Gas Masks like this one would have been worn by French, American, and British troops during the First World War. Although each nation had variations on gas masks, by 1917, they had become fairly standardized due to the increased frequency of gas attacks on the front lines. The gas mask features a filtration canister connected by an accordion-style hose to the respirator itself. Lenses protected the wearer’s eyes, and the mask itself was worn on the head by a series of leather straps. This example also features an American Expeditionary Forces (A.E.F.) helmet, to demonstrate how soldiers in the trenches wore gas masks in concert with other equipment for maximum protection.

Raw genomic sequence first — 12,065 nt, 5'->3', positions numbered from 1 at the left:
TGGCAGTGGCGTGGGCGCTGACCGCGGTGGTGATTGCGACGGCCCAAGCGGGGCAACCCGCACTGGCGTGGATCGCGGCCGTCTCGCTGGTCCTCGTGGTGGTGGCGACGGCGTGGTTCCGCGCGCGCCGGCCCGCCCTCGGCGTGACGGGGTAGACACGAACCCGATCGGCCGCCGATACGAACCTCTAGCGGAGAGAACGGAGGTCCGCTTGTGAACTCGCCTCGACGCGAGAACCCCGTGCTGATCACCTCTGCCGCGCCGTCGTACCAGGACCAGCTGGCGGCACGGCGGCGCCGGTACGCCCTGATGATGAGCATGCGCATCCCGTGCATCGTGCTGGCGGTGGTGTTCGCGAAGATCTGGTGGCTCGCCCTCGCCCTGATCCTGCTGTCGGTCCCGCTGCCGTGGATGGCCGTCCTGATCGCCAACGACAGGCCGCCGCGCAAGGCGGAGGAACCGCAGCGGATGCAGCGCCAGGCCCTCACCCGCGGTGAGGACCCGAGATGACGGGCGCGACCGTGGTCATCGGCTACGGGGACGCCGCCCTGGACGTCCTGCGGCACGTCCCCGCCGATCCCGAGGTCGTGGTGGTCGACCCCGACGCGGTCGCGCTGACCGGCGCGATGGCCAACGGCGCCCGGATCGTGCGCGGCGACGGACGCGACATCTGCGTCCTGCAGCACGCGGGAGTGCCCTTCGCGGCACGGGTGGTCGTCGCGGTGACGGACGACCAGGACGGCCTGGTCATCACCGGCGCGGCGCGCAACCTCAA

The first large-scale gas attack was on April 22, 1915, at the Second Battle of Ypres. Germans fired more than 150 tons of chlorine gas. They used chlorine and phosgene in early attacks and introduced mustard gas in 1917. By the end of the war, both Germany and Allied forces deployed 10,000 tons of chemical weapons.
Categories: War & Conflict
Subject: World War, 1914-1919; Chemical warfare; Gas masks
Contributing Institution: Ron Leverenz
Photographer: Ben Divin